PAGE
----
Int J Health Serv. 1993 ; 23(4): 685-702.
AIDS in Nicaragua: epidemiological, political, and sociocultural perspectives.
Department of Social and Preventive Medicine, University of Berne, Switzerland.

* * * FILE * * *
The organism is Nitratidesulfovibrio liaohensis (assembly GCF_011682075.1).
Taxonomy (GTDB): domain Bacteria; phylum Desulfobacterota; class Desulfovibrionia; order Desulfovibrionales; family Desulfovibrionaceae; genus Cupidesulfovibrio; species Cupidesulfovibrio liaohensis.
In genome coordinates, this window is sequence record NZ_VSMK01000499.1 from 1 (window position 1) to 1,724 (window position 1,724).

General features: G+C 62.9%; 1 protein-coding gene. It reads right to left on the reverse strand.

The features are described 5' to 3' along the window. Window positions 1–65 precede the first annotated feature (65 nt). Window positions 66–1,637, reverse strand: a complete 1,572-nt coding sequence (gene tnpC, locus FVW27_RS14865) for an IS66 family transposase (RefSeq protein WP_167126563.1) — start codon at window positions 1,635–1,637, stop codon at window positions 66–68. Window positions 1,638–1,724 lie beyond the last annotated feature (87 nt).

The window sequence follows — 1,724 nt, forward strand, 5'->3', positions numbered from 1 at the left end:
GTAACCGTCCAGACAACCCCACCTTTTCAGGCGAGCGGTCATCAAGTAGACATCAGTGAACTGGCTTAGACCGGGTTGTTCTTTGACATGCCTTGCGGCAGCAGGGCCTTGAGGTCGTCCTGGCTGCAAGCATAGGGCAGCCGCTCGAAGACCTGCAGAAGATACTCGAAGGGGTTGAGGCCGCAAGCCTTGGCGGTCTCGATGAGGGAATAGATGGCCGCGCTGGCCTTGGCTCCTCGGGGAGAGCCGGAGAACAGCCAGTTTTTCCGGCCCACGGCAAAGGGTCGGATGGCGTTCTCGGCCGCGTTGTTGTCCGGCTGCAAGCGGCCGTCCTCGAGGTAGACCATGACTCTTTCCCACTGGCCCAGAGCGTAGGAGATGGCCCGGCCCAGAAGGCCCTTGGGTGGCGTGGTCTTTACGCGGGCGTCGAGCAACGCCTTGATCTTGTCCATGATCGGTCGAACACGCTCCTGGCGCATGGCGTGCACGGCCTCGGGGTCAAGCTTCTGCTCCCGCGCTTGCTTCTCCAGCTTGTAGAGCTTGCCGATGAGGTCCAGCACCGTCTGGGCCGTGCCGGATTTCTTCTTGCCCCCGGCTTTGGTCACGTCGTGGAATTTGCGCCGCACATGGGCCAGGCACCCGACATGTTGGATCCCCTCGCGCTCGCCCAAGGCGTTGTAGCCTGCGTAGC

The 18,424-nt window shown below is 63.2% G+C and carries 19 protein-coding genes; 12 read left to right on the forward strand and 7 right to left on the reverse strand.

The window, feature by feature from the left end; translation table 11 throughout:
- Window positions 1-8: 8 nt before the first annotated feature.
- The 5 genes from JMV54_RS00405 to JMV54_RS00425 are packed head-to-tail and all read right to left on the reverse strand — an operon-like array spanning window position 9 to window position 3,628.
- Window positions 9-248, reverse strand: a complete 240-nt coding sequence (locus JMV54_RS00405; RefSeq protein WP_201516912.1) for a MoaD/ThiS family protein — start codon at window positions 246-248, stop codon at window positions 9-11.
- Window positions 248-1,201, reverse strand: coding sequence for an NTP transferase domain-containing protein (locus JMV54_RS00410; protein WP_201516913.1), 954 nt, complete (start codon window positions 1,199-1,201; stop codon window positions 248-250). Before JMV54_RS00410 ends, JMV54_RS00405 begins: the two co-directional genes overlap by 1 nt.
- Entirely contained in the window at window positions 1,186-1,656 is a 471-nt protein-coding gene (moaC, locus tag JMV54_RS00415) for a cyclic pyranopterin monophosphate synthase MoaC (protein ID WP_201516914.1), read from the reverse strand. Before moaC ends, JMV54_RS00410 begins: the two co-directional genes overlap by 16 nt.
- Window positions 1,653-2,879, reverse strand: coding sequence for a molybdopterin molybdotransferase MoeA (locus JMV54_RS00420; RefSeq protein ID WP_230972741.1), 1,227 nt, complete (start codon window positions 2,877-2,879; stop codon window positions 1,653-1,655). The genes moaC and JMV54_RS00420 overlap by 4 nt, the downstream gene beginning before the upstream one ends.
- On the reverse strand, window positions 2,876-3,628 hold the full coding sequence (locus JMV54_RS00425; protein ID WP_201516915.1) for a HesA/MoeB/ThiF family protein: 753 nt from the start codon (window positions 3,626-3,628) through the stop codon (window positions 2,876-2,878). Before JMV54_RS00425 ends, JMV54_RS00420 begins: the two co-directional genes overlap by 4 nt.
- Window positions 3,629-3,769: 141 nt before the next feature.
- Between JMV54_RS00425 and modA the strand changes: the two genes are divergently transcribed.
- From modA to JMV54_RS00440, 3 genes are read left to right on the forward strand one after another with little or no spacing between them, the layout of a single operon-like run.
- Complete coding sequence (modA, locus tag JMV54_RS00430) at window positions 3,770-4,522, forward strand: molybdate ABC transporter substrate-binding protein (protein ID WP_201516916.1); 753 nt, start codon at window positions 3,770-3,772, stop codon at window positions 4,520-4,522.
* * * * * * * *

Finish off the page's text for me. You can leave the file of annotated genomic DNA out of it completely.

The AIDS epidemic in Nicaragua is several years behind that in the United States and neighboring countries of Central and South America. A combination of events, including the isolation caused by the war of the U.S.-backed Contra army against the Sandinista government, the complete economic embargo imposed on Nicaragua by the United States in 1985, self-sufficiency for blood products, and a low rate of recreational injectable-drug use, have contributed to this situation. Since the Sandinistas were defeated in the general election of 1990, people have returned to Nicaragua from areas where HIV is more prevalent, such as Honduras and the United States. It is probable that many HIV-infected persons have now entered the country. Because of the high rates of sexually transmitted diseases and cultural factors such as "machismo," HIV is likely to spread rapidly by heterosexual transmission, unless effective, culturally appropriate education and sexually transmitted disease prevention programs are implemented now.